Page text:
For many African societies, the practice of consuming wild indigenous plants (and the state of corresponding local knowledge) has rapidly been abandoned and forgotten in the face of commercial food production. Yet a 2000 survey  circulated through UNDP’s Emergencies Unit for Ethiopia revealed that some wild plants used locally for consumption in times of food shortage have the potential to become valuable staple foods and important alternatives to conventional food crops. As environmental degradation and the impacts of climate change accelerate, non-intensively farmed plants and those collected from the wild will become more and more important in countries like Ethiopia as they have the potential to fill a variety of food gaps. Yet to aid continued and sufficient supply efforts to document such plants should be initiated. Sustainable management and germplasm collections should also be started before these potentially valuable resources are lost forever.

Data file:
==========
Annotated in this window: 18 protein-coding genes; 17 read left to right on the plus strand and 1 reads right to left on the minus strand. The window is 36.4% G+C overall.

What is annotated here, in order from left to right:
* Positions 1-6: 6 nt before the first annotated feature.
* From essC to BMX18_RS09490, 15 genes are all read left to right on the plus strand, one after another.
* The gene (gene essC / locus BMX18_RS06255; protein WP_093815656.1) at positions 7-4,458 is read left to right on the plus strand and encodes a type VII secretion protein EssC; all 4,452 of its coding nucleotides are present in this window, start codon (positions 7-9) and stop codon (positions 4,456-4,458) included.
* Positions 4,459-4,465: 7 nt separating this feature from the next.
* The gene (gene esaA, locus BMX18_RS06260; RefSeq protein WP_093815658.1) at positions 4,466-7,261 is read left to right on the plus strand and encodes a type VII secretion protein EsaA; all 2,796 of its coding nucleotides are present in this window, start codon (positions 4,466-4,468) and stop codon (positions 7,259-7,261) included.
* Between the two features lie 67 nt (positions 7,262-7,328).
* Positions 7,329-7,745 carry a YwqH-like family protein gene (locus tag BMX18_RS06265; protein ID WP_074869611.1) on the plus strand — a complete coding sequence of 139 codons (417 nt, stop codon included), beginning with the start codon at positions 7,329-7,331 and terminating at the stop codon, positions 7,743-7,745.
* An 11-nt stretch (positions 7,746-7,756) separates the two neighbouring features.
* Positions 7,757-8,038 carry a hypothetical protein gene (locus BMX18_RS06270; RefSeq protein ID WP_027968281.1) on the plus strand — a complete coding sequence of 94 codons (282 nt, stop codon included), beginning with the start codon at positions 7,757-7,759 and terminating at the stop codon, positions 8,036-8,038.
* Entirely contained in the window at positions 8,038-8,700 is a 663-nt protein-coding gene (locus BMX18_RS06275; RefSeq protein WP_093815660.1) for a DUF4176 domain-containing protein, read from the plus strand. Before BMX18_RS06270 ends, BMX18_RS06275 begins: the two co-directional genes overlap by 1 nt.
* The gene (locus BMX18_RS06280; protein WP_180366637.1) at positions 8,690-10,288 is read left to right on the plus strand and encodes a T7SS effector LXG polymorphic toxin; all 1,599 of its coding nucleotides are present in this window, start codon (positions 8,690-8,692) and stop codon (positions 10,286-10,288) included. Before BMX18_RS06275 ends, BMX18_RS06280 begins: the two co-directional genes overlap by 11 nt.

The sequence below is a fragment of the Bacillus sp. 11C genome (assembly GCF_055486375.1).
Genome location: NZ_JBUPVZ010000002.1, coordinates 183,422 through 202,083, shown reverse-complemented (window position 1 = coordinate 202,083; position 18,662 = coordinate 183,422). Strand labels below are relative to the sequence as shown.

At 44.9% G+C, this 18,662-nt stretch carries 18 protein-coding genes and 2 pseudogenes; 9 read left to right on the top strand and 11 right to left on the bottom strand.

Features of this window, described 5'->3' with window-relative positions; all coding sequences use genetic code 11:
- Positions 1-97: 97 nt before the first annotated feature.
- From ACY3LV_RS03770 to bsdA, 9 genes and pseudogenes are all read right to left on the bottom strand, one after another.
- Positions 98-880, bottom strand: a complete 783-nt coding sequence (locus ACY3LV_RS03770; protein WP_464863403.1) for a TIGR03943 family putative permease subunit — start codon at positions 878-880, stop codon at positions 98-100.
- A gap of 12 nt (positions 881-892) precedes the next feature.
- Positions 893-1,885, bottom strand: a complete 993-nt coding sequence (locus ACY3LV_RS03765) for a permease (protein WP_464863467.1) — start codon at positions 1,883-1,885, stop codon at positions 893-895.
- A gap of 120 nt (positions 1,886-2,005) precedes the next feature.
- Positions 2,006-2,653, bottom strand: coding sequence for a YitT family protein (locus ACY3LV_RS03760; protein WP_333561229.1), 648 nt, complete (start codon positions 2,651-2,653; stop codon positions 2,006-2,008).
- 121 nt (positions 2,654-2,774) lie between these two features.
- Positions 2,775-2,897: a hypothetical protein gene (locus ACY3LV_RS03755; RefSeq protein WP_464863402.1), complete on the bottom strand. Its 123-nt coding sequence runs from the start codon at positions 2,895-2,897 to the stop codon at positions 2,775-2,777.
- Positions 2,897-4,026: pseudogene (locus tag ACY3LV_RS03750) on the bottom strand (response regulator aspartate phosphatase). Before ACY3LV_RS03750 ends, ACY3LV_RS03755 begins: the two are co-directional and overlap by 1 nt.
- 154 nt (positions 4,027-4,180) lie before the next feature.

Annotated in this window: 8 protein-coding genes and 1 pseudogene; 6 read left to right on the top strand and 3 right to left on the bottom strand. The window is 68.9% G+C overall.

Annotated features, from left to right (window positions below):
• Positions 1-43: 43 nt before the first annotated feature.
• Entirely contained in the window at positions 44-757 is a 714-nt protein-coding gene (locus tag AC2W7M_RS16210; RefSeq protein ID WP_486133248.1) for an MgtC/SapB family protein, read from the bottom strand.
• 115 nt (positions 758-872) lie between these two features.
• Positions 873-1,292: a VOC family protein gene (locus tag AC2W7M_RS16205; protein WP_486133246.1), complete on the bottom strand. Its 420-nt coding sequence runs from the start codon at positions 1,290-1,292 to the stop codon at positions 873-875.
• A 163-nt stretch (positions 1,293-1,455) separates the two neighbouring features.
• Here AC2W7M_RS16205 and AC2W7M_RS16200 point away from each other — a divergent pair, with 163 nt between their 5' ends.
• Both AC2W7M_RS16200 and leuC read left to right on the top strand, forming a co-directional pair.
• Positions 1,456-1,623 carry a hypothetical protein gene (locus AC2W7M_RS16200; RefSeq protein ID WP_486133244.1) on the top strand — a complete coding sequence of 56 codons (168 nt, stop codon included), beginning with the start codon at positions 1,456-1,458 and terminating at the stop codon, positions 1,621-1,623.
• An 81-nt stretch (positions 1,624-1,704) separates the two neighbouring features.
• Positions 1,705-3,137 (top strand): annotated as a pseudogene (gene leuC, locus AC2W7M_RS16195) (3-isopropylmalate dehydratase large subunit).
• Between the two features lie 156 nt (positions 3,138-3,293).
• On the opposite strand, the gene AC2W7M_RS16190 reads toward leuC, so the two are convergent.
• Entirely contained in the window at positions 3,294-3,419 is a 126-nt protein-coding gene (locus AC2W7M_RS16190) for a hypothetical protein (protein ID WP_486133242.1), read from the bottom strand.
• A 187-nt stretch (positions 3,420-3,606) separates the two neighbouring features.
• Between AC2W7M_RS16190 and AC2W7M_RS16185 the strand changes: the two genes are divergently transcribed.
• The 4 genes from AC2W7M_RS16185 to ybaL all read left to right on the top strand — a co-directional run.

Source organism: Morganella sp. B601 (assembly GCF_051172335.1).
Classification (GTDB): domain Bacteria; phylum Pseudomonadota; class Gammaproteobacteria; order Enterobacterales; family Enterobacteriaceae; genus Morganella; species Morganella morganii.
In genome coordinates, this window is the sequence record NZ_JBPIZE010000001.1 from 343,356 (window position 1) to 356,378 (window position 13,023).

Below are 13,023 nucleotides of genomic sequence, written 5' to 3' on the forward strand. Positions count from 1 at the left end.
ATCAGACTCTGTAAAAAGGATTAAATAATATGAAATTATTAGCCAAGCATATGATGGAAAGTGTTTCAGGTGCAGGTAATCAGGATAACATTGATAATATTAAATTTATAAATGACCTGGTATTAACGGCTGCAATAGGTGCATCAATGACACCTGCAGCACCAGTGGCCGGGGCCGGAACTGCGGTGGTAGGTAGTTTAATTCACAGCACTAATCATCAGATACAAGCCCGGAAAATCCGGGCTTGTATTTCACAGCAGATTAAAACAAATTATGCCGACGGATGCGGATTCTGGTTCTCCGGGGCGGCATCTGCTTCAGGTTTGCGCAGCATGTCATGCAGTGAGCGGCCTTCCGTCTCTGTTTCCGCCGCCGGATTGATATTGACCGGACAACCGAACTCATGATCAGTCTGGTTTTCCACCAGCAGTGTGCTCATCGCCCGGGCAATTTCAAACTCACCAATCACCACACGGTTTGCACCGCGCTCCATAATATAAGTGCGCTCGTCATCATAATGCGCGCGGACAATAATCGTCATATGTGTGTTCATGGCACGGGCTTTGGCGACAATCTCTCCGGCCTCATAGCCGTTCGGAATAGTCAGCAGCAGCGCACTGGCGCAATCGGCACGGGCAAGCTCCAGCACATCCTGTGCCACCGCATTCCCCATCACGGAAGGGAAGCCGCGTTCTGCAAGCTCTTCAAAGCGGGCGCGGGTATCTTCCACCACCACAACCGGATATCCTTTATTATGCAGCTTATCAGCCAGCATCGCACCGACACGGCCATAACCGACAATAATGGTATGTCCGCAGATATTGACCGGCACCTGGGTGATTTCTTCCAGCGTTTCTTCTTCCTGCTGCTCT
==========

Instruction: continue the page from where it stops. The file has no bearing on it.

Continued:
In 2012 an Ambo University-funded project for mapping indigenous and largely non-cultivated plant products in a local market and different villages showed that items such as locally grown green spices, garden-grown coffee, and fruits are regularly purchased and consumed and that they are mostly sold by women. The study also revealed that many locally produced species are sold regularly and used to produce the traditional spice mixes: Berbere and Mitmita - key ingredients in Ethiopian and Eritrean cuisine. Many herbs and spices are less well known internationally. The survey indicated that about 40 individuals, mostly women of various ages, bring varying amounts of locally-produced species of herbs such Gesho, Basobila, Kosorat (Lippia adoensis), Gesamat, Rosemary (Rosemarinus officinalis), Enadda, Tosegn (Thymus schinipesis), Altufa, and Tenadam (local manes) to the thrice weekly Ambo market in West Shoa.